Georgia Blueberry Growers Work to Overcome Challenges

Clint Thompson Berries, Georgia, Top Posts

Pictured are highbush blueberries.

By Ashley Robinson

University of Georgia area Extension blueberry agent Renee Holland is confident about this year’s crop despite a challenging season.

“This season, we have a beautiful blueberry crop load in Georgia,” Holland siad. “The berry quality is excellent, and thankfully, we’ve had very little disease or pest issues this year.”

Challenges Facing Growers

Georgia blueberry growers are no strangers to facing difficult challenges and growing seasons, and this year is no exception. In the midst of COVID-19 growers have had to face additional challenges on top of their typical weather and labor issues. However, Holland believes that growers have mobilized like never before, creating the safest environments possible.

“The virus has definitely affected the amount of labor coming into the country, but that’s nothing new to us. We’re used to having labor shortages,” Holland says.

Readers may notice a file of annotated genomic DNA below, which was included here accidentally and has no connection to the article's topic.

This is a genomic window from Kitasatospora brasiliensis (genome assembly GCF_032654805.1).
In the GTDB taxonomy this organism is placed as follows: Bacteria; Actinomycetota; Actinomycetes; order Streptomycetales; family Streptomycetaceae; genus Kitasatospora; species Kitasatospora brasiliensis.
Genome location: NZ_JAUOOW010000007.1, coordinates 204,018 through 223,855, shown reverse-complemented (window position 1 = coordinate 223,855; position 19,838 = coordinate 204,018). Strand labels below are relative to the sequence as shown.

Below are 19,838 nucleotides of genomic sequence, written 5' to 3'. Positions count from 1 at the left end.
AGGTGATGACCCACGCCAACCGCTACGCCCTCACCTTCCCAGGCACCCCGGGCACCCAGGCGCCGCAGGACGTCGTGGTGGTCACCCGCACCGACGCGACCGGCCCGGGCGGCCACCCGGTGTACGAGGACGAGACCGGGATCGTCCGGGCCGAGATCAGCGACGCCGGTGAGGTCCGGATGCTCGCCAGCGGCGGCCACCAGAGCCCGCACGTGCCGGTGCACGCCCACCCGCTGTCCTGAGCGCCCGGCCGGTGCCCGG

Growers have implemented additional hand-washing stations and have reduced their workforce to do more with less.

“They’ve really thought about how they’re going to partition the labor force and how to keep people separated and in small groups and to have people living together also be the same people who are working together in the field. They also have plans set in place if someone gets sick. I’ve seen the growers mobilize like never before, they’re checking their employee’s temperatures every day. It’s been amazing to see how quickly they’ve mobilized and put safety measures in place. They’ve really done their homework,” Holland says.

Considering COVID-19, UGA Extension and blueberry growers encourage consumers to purchase fresh Georgia blueberries. Blueberries are a great source of vitamin C, iron and fiber. In addition, they’re cholesterol-free, sodium-free and possess an important source of potassium. In light of COVID-19, many consumers are looking to become more health conscious and consume fresh produce, which will benefit both consumers and producers.

UGA Extension specialist Laurel Dunn has published materials for consumers on food safety and sanitation amid COVID-19. According to Dunn, there is no evidence to suggest that COVID-19 is transferred by food. However, consumers should continue to wash and sanitize their fresh produce as normal. Click here for additional information about food safety and COVID-19.

“It’s good to eat fresh produce. We want consumers to know eating fresh produce will not put them at risk.” Holland says.